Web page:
Improving Indigenous Research Capabilities

An Aboriginal and Torres Strait Islander Research Data Commons.
HASS RDC yellow scaled

The Challenge

Data is relevant to self-determination and self-governance. It’s important that Indigenous data ecosystems remain accountable to Indigenous Australians.

The Indigenous Data Network (IDN) was established to:

  • empower Aboriginal and Torres Strait Islander communities to decide their own local data priorities, including how their data is used
  • ensure those decisions are supported and reinforced by our national legal and policy frameworks, as well as the FAIR and CARE data principles and principles of Indigenous data democracy, stewardship, analysis, dissemination and infrastructure.

The Response

Representing Aboriginal and Torres Strait Islander researchers, organisations and communities across Australia, this project will review and refine national and international frameworks of Indigenous Data Governance (IDG) and Indigenous Data Sovereignty (IDS) to collectively strengthen the foundations of Aboriginal and Torres Strait Islander data governance principles, which will be translated and applied to Indigenous research data tools and infrastructure. The Indigenous Data Network (IDN) will deliver an Indigenous research capability program that celebrates, supports and enhances the capabilities of Aboriginal and Torres Strait Islander peoples and researchers at the interface of research data science and Indigenous knowledge systems.

The Improving Indigenous Research Capability project will be delivered through 3 streams of development activities:

  • social architecture: empowering Indigenous data governance and sovereignty
  • technical architecture: building the foundations for an Aboriginal and Torres Strait Islander Research Data Commons
  • core national Indigenous data assets: building an Aboriginal and Torres Strait Islander spatio-temporal framework.

Who Will Benefit

Improving Indigenous Research Capabilities supports HASS and Indigenous research communities, as well as Aboriginal and Torres Strait Islander communities.

The Partners

This project is a collaboration between the ARDC and the Indigenous Data Network at the University of Melbourne.

Dr Kristen Smith, Research Director, Indigenous Studies Unit and Indigenous Data Network, The University of Melbourne, said, “Our partnership with ARDC in the HASS and Indigenous RDC has facilitated the development of foundational Indigenous social and technical research data architecture and core national Indigenous data assets at a critical juncture in our nation’s history.”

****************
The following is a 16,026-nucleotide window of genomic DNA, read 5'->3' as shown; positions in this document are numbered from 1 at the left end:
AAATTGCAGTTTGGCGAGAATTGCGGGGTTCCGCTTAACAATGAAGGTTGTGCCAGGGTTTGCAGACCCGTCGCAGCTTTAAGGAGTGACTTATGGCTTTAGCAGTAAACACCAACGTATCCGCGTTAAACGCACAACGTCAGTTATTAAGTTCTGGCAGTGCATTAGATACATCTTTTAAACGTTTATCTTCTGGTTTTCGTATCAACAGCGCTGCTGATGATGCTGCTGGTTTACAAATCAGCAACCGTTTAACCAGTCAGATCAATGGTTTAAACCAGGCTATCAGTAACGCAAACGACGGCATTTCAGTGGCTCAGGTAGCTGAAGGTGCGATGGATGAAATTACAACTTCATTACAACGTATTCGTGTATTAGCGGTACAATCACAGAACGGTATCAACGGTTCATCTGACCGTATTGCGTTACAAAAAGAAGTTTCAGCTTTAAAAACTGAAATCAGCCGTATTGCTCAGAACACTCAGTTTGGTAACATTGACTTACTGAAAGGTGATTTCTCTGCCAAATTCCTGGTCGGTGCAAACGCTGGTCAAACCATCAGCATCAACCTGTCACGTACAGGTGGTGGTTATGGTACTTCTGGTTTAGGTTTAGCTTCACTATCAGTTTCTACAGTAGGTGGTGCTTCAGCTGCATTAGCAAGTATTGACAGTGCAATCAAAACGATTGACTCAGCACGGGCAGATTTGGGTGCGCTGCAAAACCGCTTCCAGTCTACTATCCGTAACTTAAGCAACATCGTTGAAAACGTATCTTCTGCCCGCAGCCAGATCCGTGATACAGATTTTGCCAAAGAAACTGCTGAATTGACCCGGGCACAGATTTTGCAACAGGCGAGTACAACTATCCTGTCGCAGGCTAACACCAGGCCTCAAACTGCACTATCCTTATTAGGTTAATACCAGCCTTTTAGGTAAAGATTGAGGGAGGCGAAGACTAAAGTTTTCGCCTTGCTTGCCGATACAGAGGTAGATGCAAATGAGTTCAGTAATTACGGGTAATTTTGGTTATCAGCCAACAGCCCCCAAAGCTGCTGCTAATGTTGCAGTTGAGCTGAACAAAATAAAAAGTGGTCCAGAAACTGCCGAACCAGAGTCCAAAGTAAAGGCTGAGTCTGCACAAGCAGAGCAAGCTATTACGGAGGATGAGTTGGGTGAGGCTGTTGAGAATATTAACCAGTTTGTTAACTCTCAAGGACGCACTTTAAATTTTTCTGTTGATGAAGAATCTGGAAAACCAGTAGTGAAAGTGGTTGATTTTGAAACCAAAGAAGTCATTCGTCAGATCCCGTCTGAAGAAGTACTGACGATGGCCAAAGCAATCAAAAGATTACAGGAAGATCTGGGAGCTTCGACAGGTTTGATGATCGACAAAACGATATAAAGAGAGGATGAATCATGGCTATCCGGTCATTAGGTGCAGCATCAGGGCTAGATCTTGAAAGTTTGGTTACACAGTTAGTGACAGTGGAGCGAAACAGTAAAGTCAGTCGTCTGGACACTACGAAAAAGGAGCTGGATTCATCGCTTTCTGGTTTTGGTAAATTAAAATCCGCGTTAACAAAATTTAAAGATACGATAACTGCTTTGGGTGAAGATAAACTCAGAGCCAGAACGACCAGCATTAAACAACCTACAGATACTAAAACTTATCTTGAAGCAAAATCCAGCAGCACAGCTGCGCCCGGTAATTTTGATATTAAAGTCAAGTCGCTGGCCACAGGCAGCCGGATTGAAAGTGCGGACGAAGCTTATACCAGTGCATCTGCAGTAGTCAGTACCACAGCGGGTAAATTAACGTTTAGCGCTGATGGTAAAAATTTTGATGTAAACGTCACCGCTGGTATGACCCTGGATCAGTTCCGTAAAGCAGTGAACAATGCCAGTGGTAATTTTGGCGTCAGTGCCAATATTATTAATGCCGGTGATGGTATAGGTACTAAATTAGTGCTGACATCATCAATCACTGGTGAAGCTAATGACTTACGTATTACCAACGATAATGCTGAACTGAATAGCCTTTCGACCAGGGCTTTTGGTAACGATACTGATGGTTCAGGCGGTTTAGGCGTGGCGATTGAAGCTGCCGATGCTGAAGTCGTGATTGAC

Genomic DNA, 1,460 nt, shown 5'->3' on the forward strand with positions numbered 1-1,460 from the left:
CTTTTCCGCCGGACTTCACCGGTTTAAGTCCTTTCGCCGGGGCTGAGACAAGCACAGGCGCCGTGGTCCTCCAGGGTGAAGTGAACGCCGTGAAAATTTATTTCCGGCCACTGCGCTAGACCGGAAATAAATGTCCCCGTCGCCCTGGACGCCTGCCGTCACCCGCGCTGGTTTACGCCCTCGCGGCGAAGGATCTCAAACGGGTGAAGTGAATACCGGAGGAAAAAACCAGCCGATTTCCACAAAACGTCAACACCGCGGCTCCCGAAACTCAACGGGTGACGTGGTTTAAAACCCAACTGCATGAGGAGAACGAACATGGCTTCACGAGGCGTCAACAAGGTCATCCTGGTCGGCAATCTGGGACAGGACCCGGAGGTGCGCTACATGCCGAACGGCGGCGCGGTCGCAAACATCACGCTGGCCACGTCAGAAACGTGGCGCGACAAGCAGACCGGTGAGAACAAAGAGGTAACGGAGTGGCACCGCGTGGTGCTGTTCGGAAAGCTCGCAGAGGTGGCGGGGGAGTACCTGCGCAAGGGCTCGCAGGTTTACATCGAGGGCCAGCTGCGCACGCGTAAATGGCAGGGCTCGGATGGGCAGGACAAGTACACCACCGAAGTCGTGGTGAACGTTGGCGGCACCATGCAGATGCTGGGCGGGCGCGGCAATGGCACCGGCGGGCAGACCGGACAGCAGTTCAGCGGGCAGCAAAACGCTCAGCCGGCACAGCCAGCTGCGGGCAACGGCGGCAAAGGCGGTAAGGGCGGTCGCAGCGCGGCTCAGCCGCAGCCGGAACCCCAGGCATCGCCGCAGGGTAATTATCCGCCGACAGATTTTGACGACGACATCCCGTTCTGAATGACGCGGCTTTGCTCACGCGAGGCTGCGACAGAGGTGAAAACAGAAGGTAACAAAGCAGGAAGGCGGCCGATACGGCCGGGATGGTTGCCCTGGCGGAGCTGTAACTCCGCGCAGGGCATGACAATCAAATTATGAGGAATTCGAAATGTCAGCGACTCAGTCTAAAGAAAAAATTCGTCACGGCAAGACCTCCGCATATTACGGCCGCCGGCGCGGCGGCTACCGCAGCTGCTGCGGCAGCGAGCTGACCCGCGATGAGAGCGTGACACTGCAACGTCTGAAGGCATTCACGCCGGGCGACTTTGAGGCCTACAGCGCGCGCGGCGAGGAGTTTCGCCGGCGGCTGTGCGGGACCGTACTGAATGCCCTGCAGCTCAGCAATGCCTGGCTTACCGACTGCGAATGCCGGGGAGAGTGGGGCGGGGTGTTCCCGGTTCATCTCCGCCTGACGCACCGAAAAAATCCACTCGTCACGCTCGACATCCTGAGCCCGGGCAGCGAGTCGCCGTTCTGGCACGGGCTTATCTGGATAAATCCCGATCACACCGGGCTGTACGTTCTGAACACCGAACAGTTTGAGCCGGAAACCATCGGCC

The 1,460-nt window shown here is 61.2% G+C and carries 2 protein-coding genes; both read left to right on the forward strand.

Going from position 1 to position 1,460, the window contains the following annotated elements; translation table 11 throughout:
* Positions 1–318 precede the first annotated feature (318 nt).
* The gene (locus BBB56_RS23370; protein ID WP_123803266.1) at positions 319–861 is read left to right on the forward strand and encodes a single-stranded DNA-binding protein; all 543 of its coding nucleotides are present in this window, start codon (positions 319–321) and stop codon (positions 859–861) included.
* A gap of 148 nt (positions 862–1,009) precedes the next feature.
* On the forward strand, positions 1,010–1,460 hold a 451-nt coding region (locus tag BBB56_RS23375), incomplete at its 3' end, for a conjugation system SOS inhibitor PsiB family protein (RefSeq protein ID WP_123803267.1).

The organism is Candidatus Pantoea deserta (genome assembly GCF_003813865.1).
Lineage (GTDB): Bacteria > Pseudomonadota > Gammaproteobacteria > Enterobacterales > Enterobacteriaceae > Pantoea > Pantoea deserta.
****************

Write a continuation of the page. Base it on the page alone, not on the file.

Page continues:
“The partnership has initiated the first steps of building a bridge between international best practice data science and data governance, and Aboriginal and Torres Strait Islander knowledges and worldviews by fostering a national collaborative network of partners, spanning universities the GLAM sector, government, and the Aboriginal community-controlled sector, that have assembled to undertake this vital work.”


This project is supporting the creation of an Aboriginal and Torres Strait Islander Research Data Commons.

Collectively, the 3 streams of activities lay the foundation to build national Indigenous research capabilities, framed by a set of agreed Indigenous Data Governance principles that can leverage existing data assets, linking them with new and existing Aboriginal and Torres Strait Islander data assets.

This project is also generating a detailed account of research data ecosystems, including how research data is distributed and used for the benefit of Aboriginal and Torres Strait Islander people.

To date, the project has: 

  • digitised initial legacy assets
  • translated interoperability between data infrastructures and platforms
  • translated traditional indexing methods to machine-readable metadata
  • developed schema, which translates existing metadata to a consistent basis. 

Improving Indigenous Research Capabilities has also developed a tool to calculate FAIR and CARE, and other scores for a test set of catalogued Indigenous datasets. 

The wider Indigenous research data community has actively engaged with the project across multiple seminars, workshops, forums and intensive use cases with Indigenous communities, government agency partners and universities. 

Highlights include: 

More Information